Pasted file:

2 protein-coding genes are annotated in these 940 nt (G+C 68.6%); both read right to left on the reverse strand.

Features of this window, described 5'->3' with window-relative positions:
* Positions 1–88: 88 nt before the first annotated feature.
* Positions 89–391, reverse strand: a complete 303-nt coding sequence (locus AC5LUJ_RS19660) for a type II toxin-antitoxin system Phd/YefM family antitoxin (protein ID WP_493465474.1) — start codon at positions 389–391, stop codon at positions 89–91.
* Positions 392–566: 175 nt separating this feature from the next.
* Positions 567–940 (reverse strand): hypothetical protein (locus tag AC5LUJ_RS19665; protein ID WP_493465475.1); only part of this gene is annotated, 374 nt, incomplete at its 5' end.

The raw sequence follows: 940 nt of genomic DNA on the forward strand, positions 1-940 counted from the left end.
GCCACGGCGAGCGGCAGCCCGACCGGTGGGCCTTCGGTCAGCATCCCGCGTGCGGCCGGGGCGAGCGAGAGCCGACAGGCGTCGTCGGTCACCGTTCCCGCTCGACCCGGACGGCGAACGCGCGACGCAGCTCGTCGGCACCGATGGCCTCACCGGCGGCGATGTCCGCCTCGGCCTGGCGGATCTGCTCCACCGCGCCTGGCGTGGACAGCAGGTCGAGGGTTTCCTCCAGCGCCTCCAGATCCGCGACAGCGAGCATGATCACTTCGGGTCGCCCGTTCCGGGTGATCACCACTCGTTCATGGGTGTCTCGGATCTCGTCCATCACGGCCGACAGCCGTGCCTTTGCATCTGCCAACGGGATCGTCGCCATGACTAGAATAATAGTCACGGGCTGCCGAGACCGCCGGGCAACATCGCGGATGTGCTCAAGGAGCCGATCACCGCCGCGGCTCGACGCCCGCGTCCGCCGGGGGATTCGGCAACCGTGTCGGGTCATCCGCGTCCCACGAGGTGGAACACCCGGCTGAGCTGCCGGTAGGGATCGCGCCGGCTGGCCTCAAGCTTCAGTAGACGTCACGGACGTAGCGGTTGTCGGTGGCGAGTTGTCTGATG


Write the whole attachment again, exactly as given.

2 protein-coding genes are annotated in these 940 nt (G+C 68.6%); both read right to left on the reverse strand.

Features of this window, described 5'->3' with window-relative positions:
* Positions 1–88: 88 nt before the first annotated feature.
* Positions 89–391, reverse strand: a complete 303-nt coding sequence (locus AC5LUJ_RS19660) for a type II toxin-antitoxin system Phd/YefM family antitoxin (protein ID WP_493465474.1) — start codon at positions 389–391, stop codon at positions 89–91.
* Positions 392–566: 175 nt separating this feature from the next.
* Positions 567–940 (reverse strand): hypothetical protein (locus tag AC5LUJ_RS19665; protein ID WP_493465475.1); only part of this gene is annotated, 374 nt, incomplete at its 5' end.

The raw sequence follows: 940 nt of genomic DNA on the forward strand, positions 1-940 counted from the left end.
GCCACGGCGAGCGGCAGCCCGACCGGTGGGCCTTCGGTCAGCATCCCGCGTGCGGCCGGGGCGAGCGAGAGCCGACAGGCGTCGTCGGTCACCGTTCCCGCTCGACCCGGACGGCGAACGCGCGACGCAGCTCGTCGGCACCGATGGCCTCACCGGCGGCGATGTCCGCCTCGGCCTGGCGGATCTGCTCCACCGCGCCTGGCGTGGACAGCAGGTCGAGGGTTTCCTCCAGCGCCTCCAGATCCGCGACAGCGAGCATGATCACTTCGGGTCGCCCGTTCCGGGTGATCACCACTCGTTCATGGGTGTCTCGGATCTCGTCCATCACGGCCGACAGCCGTGCCTTTGCATCTGCCAACGGGATCGTCGCCATGACTAGAATAATAGTCACGGGCTGCCGAGACCGCCGGGCAACATCGCGGATGTGCTCAAGGAGCCGATCACCGCCGCGGCTCGACGCCCGCGTCCGCCGGGGGATTCGGCAACCGTGTCGGGTCATCCGCGTCCCACGAGGTGGAACACCCGGCTGAGCTGCCGGTAGGGATCGCGCCGGCTGGCCTCAAGCTTCAGTAGACGTCACGGACGTAGCGGTTGTCGGTGGCGAGTTGTCTGATG